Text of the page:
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Abstract

Land surveyors, photogrammetrists, remote sensing engineers and professionals in the Earth sciences are often faced with the task of transferring coordinates from one geodetic datum into another to serve their desired purpose. The essence is to create compatibility between data related to different geodetic reference frames for geospatial applications. Strictly speaking, conventional techniques of conformal, affine and projective transformation models are mostly used to accomplish such task. With developing countries like Ghana where there is no immediate plans to establish geocentric datum and still rely on the astro-geodetic datums as it national mapping reference surface, there is the urgent need to explore the suitability of other transformation methods. In this study, an effort has been made to explore the proficiency of the Extreme Learning Machine (ELM) as a novel alternative coordinate transformation method. The proposed ELM approach was applied to data found in the Ghana geodetic reference network. The ELM transformation result has been analysed and compared with benchmark methods of backpropagation neural network (BPNN), radial basis function neural network (RBFNN), two-dimensional (2D) affine and 2D conformal. The overall study results indicate that the ELM can produce comparable transformation results to the widely used BPNN and RBFNN, but better than the 2D affine and 2D conformal. The results produced by ELM has demonstrated it as a promising tool for coordinate transformation in Ghana.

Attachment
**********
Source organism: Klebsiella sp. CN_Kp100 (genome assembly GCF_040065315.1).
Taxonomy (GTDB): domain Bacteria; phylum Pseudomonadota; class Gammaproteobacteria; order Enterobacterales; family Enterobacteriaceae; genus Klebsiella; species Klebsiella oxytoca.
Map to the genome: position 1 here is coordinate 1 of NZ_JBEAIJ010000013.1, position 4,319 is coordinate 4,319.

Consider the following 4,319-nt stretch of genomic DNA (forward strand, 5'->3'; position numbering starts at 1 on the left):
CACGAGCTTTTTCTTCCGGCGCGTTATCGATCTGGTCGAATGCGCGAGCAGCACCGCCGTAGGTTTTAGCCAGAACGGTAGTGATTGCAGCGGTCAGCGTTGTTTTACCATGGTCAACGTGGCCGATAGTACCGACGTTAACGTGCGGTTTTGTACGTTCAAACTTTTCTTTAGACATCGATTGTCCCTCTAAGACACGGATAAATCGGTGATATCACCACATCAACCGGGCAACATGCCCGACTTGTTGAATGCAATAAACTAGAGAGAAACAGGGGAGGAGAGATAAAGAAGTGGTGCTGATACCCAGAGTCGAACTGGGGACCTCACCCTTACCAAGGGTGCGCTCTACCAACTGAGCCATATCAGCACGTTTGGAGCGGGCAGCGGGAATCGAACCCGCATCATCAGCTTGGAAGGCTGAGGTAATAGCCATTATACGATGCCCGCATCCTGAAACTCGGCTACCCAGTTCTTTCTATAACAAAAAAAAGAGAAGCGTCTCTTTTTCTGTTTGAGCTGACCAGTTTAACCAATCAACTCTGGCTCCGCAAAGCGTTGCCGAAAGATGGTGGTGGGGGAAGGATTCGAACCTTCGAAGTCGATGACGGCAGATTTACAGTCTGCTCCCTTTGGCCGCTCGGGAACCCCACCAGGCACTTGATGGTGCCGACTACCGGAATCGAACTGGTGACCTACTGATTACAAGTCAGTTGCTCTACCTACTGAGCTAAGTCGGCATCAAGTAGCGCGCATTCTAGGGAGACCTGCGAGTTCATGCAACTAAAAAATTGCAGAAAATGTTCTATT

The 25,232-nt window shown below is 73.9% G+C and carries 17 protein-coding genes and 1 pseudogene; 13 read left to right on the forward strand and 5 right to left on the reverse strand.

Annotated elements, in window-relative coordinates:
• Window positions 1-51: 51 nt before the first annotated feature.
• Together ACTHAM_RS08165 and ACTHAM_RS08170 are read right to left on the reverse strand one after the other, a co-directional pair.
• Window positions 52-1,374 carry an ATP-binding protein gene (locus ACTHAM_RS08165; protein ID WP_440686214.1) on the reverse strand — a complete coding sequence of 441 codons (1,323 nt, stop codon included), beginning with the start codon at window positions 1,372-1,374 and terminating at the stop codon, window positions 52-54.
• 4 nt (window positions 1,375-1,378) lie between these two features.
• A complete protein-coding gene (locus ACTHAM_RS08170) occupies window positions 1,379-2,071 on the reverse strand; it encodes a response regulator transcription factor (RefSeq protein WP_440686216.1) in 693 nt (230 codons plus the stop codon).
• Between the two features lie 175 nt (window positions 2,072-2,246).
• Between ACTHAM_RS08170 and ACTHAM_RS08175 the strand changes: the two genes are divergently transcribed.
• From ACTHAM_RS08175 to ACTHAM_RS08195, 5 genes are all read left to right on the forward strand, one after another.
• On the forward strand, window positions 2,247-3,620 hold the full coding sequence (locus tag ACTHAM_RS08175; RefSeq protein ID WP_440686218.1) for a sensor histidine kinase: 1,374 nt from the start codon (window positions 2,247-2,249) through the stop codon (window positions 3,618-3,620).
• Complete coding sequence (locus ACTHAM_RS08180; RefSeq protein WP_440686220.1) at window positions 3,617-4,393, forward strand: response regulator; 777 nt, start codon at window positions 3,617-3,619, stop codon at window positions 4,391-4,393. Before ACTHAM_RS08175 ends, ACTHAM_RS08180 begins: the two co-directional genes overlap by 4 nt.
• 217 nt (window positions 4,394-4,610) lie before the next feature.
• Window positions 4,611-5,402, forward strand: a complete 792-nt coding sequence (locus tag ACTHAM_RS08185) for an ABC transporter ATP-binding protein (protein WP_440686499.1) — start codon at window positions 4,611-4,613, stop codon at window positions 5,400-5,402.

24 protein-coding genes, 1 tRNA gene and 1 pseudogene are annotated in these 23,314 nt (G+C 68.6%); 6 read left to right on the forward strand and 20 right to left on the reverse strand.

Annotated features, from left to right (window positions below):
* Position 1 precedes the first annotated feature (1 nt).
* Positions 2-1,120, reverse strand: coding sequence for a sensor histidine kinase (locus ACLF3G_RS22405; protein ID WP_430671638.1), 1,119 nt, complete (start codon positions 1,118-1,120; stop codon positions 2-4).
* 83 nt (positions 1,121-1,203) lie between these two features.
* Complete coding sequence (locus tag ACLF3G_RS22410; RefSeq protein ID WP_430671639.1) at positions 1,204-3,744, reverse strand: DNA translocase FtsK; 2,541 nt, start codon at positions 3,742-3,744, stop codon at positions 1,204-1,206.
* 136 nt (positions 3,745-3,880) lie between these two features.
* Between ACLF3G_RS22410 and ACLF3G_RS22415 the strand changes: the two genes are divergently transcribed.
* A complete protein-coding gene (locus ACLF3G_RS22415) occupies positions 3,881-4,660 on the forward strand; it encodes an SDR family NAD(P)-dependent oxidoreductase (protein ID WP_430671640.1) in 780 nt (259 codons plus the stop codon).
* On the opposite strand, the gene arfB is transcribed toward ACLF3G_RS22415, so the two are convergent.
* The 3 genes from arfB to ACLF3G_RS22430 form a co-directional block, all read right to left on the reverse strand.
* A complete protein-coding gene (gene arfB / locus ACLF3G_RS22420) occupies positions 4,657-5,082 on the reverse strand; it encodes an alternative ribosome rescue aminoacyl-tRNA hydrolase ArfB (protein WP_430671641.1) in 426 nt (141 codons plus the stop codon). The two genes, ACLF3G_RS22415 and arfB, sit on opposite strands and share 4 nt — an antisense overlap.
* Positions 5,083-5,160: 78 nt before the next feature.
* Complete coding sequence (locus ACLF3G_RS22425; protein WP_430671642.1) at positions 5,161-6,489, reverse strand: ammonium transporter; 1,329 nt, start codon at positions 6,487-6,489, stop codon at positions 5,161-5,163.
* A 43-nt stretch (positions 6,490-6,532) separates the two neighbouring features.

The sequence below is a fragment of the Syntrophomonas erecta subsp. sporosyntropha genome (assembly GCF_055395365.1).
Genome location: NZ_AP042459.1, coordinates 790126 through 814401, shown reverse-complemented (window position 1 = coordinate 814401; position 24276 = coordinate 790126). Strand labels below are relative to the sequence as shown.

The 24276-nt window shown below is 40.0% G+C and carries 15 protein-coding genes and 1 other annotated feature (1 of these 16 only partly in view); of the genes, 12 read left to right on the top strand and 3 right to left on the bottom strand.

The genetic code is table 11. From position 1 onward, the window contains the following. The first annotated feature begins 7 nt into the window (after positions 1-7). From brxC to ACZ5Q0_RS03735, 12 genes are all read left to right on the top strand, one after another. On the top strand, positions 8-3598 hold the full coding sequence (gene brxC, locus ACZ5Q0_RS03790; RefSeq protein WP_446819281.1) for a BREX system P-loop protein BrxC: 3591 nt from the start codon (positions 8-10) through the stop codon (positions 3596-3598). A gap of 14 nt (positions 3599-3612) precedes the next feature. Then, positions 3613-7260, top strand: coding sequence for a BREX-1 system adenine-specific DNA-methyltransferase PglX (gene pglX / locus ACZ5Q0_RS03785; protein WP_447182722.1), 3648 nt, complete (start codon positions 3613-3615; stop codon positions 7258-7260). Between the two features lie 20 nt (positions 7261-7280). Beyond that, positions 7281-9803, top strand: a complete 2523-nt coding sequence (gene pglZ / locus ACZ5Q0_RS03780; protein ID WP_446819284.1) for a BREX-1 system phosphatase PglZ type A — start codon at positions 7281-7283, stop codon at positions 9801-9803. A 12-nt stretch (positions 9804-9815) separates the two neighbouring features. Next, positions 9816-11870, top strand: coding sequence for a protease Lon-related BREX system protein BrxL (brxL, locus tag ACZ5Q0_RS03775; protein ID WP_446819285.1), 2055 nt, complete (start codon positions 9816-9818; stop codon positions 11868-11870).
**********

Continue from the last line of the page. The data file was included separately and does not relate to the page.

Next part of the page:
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Abstract

A new method to transform from Cartesian to geodetic coordinates is presented. It is based on the solution of a system of nonlinear equations with respect to the coordinates of the point projected onto the ellipsoid along the normal. Newton’s method and a modification of Newton’s method were applied to give third-order convergence. The method developed was compared to some well known iterative techniques. All methods were tested on three ellipsoidal height ranges: namely, (-10 – 10 km) (terrestrial), (20 – 1000 km), and (1000 – 36000 km) (satellite). One iteration of the presented method, implemented with the third-order convergence modified Newton’s method, is necessary to obtain a satisfactory level of accuracy for the geodetic latitude ( σ φ < 0.0004”) and height ( σ h < 10 − 6 km, i.e. less than a millimetre) for all the heights tested. The method is slightly slower than the method of Fukushima (2006) and Fukushima’s (1999) fast implementation of Bowring’s (1976) method.
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